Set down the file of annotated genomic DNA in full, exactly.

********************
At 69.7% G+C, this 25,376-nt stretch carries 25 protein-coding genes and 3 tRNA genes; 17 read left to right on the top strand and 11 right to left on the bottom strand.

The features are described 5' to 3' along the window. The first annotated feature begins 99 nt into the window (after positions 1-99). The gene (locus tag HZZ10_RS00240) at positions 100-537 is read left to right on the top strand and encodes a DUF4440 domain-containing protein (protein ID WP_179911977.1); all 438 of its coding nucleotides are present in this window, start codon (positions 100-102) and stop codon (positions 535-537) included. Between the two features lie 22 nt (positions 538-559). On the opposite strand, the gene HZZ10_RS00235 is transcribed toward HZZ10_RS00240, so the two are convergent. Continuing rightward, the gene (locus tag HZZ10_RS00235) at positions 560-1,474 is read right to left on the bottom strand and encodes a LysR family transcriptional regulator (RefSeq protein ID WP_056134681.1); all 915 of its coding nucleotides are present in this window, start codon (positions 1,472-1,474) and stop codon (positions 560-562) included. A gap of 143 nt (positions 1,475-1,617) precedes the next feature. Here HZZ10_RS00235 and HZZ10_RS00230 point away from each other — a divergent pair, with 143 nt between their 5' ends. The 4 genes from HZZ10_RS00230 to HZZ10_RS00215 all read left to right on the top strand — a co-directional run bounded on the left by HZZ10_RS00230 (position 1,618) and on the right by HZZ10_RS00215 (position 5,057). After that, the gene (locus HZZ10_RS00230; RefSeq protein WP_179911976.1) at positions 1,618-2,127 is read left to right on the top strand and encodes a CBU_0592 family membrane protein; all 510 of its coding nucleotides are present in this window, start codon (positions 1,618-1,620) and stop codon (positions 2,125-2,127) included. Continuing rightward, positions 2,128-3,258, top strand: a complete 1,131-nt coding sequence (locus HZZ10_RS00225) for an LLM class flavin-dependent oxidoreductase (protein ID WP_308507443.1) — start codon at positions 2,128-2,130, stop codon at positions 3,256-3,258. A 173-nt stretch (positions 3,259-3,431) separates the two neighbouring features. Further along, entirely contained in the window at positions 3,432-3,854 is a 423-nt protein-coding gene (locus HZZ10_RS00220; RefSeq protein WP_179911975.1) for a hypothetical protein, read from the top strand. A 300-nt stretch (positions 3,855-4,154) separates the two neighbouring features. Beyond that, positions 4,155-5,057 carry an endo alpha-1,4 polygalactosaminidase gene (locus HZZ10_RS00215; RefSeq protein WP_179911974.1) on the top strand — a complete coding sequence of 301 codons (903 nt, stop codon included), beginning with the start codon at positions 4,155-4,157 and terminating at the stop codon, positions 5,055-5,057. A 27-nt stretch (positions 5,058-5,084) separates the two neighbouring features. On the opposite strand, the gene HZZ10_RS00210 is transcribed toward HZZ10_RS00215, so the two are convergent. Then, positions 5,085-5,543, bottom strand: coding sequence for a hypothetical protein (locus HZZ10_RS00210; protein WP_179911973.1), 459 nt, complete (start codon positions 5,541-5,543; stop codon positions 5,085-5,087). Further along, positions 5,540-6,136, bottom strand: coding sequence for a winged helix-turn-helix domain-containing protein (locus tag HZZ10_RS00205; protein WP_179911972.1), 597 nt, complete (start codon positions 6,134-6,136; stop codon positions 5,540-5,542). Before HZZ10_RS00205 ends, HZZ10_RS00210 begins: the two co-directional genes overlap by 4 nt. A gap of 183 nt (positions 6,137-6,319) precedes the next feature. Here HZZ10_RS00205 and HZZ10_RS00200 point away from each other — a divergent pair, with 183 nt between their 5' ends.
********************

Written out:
At 69.7% G+C, this 25,376-nt stretch carries 25 protein-coding genes and 3 tRNA genes; 17 read left to right on the top strand and 11 right to left on the bottom strand.

The features are described 5' to 3' along the window. The first annotated feature begins 99 nt into the window (after positions 1-99). The gene (locus tag HZZ10_RS00240) at positions 100-537 is read left to right on the top strand and encodes a DUF4440 domain-containing protein (protein ID WP_179911977.1); all 438 of its coding nucleotides are present in this window, start codon (positions 100-102) and stop codon (positions 535-537) included. Between the two features lie 22 nt (positions 538-559). On the opposite strand, the gene HZZ10_RS00235 is transcribed toward HZZ10_RS00240, so the two are convergent. Continuing rightward, the gene (locus tag HZZ10_RS00235) at positions 560-1,474 is read right to left on the bottom strand and encodes a LysR family transcriptional regulator (RefSeq protein ID WP_056134681.1); all 915 of its coding nucleotides are present in this window, start codon (positions 1,472-1,474) and stop codon (positions 560-562) included. A gap of 143 nt (positions 1,475-1,617) precedes the next feature. Here HZZ10_RS00235 and HZZ10_RS00230 point away from each other — a divergent pair, with 143 nt between their 5' ends. The 4 genes from HZZ10_RS00230 to HZZ10_RS00215 all read left to right on the top strand — a co-directional run bounded on the left by HZZ10_RS00230 (position 1,618) and on the right by HZZ10_RS00215 (position 5,057). After that, the gene (locus HZZ10_RS00230; RefSeq protein WP_179911976.1) at positions 1,618-2,127 is read left to right on the top strand and encodes a CBU_0592 family membrane protein; all 510 of its coding nucleotides are present in this window, start codon (positions 1,618-1,620) and stop codon (positions 2,125-2,127) included. Continuing rightward, positions 2,128-3,258, top strand: a complete 1,131-nt coding sequence (locus HZZ10_RS00225) for an LLM class flavin-dependent oxidoreductase (protein ID WP_308507443.1) — start codon at positions 2,128-2,130, stop codon at positions 3,256-3,258. A 173-nt stretch (positions 3,259-3,431) separates the two neighbouring features. Further along, entirely contained in the window at positions 3,432-3,854 is a 423-nt protein-coding gene (locus HZZ10_RS00220; RefSeq protein WP_179911975.1) for a hypothetical protein, read from the top strand. A 300-nt stretch (positions 3,855-4,154) separates the two neighbouring features. Beyond that, positions 4,155-5,057 carry an endo alpha-1,4 polygalactosaminidase gene (locus HZZ10_RS00215; RefSeq protein WP_179911974.1) on the top strand — a complete coding sequence of 301 codons (903 nt, stop codon included), beginning with the start codon at positions 4,155-4,157 and terminating at the stop codon, positions 5,055-5,057. A 27-nt stretch (positions 5,058-5,084) separates the two neighbouring features. On the opposite strand, the gene HZZ10_RS00210 is transcribed toward HZZ10_RS00215, so the two are convergent. Then, positions 5,085-5,543, bottom strand: coding sequence for a hypothetical protein (locus HZZ10_RS00210; protein WP_179911973.1), 459 nt, complete (start codon positions 5,541-5,543; stop codon positions 5,085-5,087). Further along, positions 5,540-6,136, bottom strand: coding sequence for a winged helix-turn-helix domain-containing protein (locus tag HZZ10_RS00205; protein WP_179911972.1), 597 nt, complete (start codon positions 6,134-6,136; stop codon positions 5,540-5,542). Before HZZ10_RS00205 ends, HZZ10_RS00210 begins: the two co-directional genes overlap by 4 nt. A gap of 183 nt (positions 6,137-6,319) precedes the next feature. Here HZZ10_RS00205 and HZZ10_RS00200 point away from each other — a divergent pair, with 183 nt between their 5' ends.